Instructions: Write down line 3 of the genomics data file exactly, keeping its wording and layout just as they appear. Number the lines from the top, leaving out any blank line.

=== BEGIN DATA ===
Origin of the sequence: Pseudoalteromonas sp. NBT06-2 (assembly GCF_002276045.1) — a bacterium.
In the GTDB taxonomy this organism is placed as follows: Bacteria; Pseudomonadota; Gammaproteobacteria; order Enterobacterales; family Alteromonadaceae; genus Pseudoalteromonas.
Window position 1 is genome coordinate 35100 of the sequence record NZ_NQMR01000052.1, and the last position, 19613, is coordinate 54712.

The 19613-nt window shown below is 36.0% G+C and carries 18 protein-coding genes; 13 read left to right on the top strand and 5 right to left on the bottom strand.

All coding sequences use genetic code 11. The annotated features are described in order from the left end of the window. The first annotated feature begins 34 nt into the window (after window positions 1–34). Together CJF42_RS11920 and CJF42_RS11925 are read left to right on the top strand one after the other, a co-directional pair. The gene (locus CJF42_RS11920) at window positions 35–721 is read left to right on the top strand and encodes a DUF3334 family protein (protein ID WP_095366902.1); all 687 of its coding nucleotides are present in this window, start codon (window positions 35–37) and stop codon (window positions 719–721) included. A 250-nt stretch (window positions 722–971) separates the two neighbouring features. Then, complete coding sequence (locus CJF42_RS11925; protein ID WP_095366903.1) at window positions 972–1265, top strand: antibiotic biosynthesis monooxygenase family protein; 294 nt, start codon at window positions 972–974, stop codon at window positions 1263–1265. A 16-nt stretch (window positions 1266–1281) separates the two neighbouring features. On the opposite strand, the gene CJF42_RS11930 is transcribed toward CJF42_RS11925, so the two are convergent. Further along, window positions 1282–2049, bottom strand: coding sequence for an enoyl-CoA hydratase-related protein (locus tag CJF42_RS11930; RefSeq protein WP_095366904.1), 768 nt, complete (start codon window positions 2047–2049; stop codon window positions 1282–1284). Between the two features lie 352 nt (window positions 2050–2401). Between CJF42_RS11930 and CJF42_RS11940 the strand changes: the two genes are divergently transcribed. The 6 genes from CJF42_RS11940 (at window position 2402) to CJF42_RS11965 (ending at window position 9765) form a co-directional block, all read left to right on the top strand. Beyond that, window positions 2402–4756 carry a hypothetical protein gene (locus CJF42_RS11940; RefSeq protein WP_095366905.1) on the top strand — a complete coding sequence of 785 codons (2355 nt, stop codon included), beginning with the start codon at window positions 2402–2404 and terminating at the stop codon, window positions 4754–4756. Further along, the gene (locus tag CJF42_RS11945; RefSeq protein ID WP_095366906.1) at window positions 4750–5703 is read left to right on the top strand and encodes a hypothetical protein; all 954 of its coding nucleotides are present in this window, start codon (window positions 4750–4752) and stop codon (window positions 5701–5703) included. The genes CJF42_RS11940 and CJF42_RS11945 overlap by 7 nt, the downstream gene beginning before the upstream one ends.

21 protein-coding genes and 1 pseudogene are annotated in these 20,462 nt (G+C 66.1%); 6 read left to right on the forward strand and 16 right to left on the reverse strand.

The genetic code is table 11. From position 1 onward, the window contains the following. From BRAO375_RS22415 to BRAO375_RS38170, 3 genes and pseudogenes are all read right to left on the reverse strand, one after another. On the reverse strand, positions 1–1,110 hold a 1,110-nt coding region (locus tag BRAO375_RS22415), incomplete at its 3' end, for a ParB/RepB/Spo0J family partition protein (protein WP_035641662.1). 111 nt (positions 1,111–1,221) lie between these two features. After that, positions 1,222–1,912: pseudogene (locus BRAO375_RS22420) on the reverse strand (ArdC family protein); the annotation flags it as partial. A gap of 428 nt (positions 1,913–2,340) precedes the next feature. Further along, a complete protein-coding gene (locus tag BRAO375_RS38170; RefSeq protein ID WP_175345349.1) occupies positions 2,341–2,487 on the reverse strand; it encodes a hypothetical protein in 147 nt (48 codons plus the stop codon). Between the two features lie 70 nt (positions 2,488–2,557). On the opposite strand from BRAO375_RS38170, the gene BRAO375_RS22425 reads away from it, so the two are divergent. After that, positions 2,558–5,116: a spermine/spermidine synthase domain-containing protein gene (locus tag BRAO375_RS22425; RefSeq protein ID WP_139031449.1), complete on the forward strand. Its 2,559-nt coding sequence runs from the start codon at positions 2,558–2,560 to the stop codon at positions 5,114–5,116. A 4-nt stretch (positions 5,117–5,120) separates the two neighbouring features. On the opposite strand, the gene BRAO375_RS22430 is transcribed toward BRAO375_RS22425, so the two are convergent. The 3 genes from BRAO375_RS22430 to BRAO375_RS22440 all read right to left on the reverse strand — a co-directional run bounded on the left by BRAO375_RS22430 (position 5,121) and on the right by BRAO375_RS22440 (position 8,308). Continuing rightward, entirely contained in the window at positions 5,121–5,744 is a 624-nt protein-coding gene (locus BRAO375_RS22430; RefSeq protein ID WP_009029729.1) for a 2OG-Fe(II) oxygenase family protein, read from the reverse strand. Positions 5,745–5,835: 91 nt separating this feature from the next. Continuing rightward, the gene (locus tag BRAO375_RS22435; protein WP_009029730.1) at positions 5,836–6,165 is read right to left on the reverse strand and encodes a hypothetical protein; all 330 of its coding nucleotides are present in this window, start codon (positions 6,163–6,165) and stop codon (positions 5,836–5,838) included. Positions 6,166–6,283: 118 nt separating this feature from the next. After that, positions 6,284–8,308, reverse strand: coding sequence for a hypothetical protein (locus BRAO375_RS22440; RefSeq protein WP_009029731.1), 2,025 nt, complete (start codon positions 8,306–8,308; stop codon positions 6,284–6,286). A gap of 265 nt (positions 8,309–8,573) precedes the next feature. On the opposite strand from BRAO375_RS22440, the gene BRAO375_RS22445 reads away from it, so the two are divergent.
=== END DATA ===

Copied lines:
Window position 1 is genome coordinate 35100 of the sequence record NZ_NQMR01000052.1, and the last position, 19613, is coordinate 54712.